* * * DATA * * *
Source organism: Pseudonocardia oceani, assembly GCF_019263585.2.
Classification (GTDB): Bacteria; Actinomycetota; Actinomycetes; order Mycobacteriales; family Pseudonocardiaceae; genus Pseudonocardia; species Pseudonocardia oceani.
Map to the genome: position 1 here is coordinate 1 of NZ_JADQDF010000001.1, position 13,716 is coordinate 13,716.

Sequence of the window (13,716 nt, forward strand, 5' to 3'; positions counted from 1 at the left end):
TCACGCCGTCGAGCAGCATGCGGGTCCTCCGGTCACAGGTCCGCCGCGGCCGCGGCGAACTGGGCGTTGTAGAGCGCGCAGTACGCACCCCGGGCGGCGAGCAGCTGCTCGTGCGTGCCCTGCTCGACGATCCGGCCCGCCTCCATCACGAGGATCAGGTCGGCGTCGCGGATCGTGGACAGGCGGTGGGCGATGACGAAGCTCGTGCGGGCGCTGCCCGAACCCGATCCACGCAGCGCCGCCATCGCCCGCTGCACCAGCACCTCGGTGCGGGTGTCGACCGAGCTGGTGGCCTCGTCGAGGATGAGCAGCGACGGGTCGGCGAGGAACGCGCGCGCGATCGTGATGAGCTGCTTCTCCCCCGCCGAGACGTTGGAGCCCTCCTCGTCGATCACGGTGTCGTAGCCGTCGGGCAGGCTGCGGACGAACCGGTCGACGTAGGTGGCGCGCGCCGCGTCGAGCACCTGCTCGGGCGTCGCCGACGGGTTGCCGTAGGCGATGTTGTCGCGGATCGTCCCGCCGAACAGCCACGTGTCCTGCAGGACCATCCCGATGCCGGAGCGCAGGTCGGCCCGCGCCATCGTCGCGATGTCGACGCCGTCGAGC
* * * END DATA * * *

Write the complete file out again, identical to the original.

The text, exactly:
Source organism: Pseudonocardia oceani, assembly GCF_019263585.2.
Classification (GTDB): Bacteria; Actinomycetota; Actinomycetes; order Mycobacteriales; family Pseudonocardiaceae; genus Pseudonocardia; species Pseudonocardia oceani.
Map to the genome: position 1 here is coordinate 1 of NZ_JADQDF010000001.1, position 13,716 is coordinate 13,716.

Sequence of the window (13,716 nt, forward strand, 5' to 3'; positions counted from 1 at the left end):
TCACGCCGTCGAGCAGCATGCGGGTCCTCCGGTCACAGGTCCGCCGCGGCCGCGGCGAACTGGGCGTTGTAGAGCGCGCAGTACGCACCCCGGGCGGCGAGCAGCTGCTCGTGCGTGCCCTGCTCGACGATCCGGCCCGCCTCCATCACGAGGATCAGGTCGGCGTCGCGGATCGTGGACAGGCGGTGGGCGATGACGAAGCTCGTGCGGGCGCTGCCCGAACCCGATCCACGCAGCGCCGCCATCGCCCGCTGCACCAGCACCTCGGTGCGGGTGTCGACCGAGCTGGTGGCCTCGTCGAGGATGAGCAGCGACGGGTCGGCGAGGAACGCGCGCGCGATCGTGATGAGCTGCTTCTCCCCCGCCGAGACGTTGGAGCCCTCCTCGTCGATCACGGTGTCGTAGCCGTCGGGCAGGCTGCGGACGAACCGGTCGACGTAGGTGGCGCGCGCCGCGTCGAGCACCTGCTCGGGCGTCGCCGACGGGTTGCCGTAGGCGATGTTGTCGCGGATCGTCCCGCCGAACAGCCACGTGTCCTGCAGGACCATCCCGATGCCGGAGCGCAGGTCGGCCCGCGCCATCGTCGCGATGTCGACGCCGTCGAGC